Brother bids for Roland DG

Brother Industries Ltd has announced its intentions to make a hostile offer to take over Roland DG though this can’t have come as a surprise to anyone involved and gives the rest of us an interesting insight into corporate acquisitions. 

This story started with the venture capital company Pacific Partners, which has a subsidiary investment fund called Taiyo Pacific Partners LP. That fund, which is based in Washington state, USA, was set up in 2001 and has been investing in Japanese companies since 2003. Taiyo Pacific Partners established a company called XYZ Corporation on 19 January 2024 specifically to approach Roland DG, making its first public overture on 9 February 2024, coincidentally the same date that Roland announced its full year results. At that point, Taiyo Pacific Partners owned 2,390,800 of Roland DG’s shares, equivalent to 19.41 percent. As of December 2023 Roland DGs total number of issued shares is 12,319,911. 

Taiyo Pacific Partners has a history with Roland, having supported a management buy out for Roland Corporation, led by its CEO Junichi Miki, in 2014. At that time, the wide format print division Roland DG was cut loose, leaving Roland Corporation to concentrate on its main business in the music industry. So it was perhaps inevitable that the venture capital company would come back for Roland DG with a similar MBO, especially given that Brian Heywood, CEO of Taiyo Pacific Partners, has been an external director of Roland DG since March 2020.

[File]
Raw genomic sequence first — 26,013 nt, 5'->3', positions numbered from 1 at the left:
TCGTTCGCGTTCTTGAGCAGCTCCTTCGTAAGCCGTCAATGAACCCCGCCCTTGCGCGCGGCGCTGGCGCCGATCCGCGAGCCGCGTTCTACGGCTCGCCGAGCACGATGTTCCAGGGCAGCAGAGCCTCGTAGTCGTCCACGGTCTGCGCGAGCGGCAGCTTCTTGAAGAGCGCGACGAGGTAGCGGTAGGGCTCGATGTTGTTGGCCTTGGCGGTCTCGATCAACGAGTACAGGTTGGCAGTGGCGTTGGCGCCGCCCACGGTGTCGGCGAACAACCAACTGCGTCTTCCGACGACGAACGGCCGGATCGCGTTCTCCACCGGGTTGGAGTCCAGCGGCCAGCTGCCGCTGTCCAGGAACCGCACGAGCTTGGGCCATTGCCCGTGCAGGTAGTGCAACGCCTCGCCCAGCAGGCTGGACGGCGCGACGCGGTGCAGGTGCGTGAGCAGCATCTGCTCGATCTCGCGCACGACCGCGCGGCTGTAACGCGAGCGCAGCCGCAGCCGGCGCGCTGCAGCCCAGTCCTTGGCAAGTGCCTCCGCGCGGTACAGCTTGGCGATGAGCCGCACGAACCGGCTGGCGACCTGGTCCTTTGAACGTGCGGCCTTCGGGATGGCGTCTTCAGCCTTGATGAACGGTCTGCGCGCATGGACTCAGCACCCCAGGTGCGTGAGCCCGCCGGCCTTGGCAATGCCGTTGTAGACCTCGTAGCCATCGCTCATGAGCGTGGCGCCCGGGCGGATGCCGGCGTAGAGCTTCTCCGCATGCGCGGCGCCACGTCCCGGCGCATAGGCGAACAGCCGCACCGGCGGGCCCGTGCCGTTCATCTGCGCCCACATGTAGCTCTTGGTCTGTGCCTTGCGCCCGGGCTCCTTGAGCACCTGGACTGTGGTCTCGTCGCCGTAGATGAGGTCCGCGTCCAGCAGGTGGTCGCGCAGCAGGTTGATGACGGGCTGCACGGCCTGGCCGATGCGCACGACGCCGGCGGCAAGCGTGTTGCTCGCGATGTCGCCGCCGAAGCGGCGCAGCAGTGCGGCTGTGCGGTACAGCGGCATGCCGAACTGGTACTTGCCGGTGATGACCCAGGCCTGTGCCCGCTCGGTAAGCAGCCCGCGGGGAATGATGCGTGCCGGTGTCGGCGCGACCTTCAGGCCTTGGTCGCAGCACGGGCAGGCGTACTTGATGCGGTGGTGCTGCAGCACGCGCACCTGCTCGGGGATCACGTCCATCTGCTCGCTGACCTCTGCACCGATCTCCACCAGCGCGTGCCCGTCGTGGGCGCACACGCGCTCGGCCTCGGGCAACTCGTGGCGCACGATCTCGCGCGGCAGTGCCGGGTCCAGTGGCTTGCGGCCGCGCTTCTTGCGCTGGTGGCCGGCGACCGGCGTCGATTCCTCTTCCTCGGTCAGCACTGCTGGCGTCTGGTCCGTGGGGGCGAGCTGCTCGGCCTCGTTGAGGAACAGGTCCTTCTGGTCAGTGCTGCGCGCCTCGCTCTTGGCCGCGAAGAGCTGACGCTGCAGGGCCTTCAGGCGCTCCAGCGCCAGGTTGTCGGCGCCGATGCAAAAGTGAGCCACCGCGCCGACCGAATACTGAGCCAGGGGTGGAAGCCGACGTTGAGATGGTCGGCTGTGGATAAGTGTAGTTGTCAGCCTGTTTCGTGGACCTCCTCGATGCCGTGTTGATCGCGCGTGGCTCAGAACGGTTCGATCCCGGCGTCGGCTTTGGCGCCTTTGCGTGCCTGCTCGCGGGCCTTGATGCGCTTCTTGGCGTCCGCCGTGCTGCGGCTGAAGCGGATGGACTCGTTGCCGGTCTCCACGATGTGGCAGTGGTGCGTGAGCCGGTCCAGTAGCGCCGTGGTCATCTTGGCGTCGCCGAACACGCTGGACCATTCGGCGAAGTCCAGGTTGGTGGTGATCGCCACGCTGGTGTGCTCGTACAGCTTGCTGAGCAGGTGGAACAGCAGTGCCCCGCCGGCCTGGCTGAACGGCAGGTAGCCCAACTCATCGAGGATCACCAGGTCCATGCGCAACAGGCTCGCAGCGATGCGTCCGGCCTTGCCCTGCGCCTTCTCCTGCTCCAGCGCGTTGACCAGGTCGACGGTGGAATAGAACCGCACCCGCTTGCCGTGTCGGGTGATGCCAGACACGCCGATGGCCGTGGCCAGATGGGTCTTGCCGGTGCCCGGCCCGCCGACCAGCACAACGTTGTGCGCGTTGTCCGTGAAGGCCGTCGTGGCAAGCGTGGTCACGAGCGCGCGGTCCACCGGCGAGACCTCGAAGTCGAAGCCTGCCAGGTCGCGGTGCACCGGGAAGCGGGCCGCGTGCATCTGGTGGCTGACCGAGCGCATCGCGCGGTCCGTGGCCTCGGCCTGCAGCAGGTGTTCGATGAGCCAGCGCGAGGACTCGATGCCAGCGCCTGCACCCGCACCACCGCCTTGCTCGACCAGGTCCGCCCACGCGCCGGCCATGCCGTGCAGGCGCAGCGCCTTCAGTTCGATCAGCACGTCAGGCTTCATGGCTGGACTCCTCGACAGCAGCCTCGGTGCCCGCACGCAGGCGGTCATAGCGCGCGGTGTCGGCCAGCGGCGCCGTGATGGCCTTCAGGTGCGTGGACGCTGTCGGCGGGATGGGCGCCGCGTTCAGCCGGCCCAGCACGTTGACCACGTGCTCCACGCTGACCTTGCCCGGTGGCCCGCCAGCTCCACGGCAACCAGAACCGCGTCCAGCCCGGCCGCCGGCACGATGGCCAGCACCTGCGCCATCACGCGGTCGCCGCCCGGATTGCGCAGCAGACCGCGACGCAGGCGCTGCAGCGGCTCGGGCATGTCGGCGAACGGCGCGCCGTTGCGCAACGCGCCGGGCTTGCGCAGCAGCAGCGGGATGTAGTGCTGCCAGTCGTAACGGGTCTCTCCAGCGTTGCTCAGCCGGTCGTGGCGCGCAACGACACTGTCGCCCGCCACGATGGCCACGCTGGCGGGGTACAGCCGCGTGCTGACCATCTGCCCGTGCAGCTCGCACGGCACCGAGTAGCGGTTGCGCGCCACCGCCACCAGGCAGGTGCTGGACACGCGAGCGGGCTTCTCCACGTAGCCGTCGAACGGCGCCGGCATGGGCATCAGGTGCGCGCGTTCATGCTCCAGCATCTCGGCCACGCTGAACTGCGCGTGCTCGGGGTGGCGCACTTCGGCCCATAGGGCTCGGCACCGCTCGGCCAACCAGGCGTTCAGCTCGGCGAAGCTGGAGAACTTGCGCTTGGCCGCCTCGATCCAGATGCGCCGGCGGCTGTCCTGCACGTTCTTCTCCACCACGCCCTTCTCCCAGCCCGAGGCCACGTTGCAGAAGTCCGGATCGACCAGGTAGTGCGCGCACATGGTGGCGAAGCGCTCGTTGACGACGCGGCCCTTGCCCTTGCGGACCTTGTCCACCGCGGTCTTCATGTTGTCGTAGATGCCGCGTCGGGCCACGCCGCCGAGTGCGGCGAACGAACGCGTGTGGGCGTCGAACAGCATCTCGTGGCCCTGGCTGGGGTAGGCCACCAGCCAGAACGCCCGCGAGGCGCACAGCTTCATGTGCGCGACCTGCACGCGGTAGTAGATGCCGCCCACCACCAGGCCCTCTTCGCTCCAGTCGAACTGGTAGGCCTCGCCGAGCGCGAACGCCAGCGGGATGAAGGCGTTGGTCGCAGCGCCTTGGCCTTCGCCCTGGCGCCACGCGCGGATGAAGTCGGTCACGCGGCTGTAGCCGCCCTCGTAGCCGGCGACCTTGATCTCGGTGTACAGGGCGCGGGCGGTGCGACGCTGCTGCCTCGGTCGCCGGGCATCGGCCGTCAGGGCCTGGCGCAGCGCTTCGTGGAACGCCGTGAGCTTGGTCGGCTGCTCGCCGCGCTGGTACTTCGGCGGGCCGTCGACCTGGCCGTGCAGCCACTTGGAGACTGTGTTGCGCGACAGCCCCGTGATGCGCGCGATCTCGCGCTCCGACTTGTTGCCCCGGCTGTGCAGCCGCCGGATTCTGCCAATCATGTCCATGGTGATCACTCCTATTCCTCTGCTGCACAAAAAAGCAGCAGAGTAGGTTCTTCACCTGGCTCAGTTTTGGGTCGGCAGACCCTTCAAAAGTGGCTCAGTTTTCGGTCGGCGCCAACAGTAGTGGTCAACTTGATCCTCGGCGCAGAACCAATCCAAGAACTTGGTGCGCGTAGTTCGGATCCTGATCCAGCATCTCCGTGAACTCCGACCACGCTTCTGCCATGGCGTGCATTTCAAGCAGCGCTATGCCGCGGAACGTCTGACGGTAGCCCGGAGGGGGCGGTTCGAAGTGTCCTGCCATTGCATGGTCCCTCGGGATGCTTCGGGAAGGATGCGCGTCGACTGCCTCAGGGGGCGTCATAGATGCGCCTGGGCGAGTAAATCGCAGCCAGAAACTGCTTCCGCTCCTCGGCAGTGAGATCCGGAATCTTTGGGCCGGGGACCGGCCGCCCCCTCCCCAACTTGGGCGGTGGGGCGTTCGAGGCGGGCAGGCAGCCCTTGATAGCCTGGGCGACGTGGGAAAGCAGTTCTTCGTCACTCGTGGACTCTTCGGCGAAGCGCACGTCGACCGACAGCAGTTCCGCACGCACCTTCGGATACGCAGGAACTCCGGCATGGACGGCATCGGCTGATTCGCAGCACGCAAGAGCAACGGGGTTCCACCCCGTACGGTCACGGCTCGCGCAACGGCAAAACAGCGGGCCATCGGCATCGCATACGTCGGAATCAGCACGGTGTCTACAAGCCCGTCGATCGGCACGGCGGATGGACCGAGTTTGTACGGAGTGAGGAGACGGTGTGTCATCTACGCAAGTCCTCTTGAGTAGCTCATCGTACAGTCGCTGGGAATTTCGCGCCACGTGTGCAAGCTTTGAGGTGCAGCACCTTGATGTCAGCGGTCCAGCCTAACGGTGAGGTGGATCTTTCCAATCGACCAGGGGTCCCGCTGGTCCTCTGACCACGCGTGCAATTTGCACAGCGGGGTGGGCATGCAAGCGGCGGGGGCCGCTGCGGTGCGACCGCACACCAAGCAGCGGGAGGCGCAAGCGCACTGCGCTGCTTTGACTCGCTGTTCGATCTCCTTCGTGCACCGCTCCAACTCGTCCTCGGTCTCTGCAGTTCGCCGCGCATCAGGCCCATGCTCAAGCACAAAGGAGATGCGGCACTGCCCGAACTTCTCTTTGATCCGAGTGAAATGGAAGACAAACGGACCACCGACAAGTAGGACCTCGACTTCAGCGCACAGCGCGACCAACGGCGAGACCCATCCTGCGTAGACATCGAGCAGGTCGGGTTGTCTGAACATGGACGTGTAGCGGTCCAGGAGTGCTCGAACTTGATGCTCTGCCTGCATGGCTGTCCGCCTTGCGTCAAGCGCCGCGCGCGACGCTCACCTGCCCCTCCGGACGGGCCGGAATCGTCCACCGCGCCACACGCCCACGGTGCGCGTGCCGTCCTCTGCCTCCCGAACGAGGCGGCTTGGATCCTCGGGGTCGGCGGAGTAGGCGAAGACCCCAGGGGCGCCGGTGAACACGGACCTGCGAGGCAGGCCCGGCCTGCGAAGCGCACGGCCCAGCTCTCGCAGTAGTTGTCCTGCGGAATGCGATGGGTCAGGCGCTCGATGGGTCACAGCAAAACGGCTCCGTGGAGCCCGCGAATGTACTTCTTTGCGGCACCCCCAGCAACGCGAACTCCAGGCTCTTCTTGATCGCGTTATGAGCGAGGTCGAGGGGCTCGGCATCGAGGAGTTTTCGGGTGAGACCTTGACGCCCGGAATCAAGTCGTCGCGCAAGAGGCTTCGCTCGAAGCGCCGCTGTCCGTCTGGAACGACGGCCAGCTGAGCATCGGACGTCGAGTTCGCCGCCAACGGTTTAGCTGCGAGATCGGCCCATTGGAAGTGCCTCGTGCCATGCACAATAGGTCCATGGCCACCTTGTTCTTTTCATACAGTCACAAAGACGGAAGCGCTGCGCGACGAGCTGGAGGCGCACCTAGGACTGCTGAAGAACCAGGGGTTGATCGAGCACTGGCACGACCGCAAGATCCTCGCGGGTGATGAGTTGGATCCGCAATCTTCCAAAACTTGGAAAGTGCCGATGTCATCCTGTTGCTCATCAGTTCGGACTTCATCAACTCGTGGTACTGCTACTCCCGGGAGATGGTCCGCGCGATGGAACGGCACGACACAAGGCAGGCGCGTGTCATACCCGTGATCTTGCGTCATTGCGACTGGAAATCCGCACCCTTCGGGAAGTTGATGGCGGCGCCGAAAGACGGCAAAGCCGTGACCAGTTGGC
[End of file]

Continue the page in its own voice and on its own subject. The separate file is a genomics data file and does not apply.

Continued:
At this point, Taiyo Pacific Partners plans to acquire the remaining shares and delist Roland DG from the Tokyo stock exchange, leaving the current management, led by Kohei Tabe, to run the company. In addition, Masahiro Tomioka who previously ran Roland DG, holds 2.65 percent of the shares, while Roland Co, Ltd has 1.03 percent of shares, and both of these have pledged to sell their shares, which altogether would give Taiyo Pacific Partners 23.12 percent of the stock. Roland DG’s board of directors has recommended this offer and the MBO that it entails. 

However, in the background, Brother had already made its intentions to acquire Roland DG known for some time and appears to have been caught by surprise by Roland’s decision to pursue an MBO with Taiyo Pacific Partners instead. 

Brother dates back to 1908 when it was founded as a sewing machine repair company, initially called Yasui Sewing Machine Co, which was changed to Nippon Sewing Machine Manufacturing Co. in January 1934, and changed again to Brother Industries Ltd in 1962.

In its press release, Brother details the history behind its bid, stating its belief that there would be a strong business affinity between the two companies. Thus Brother and Roland DG started a joint development project around December 2019 for inkjet printers. This led to Brother entering the wide format print market at last year’s Fespa show with the launch of its WF1 latex printers, which are themselves based on the chassis of Roland’s TrueVis AP640 resin printer.

Brother says that in parallel with this development the companies had discussed “measures to enhance the corporate value of both companies, including by collaboration and joint development”. This led to Brother making a written proposal on 10 February 2022, which it fleshed out to an all-out acquisition over the next few months. Brother followed this discussion up on 1 September 2023 with an offer to acquire all of Roland DG’s shares for ¥4,800 each.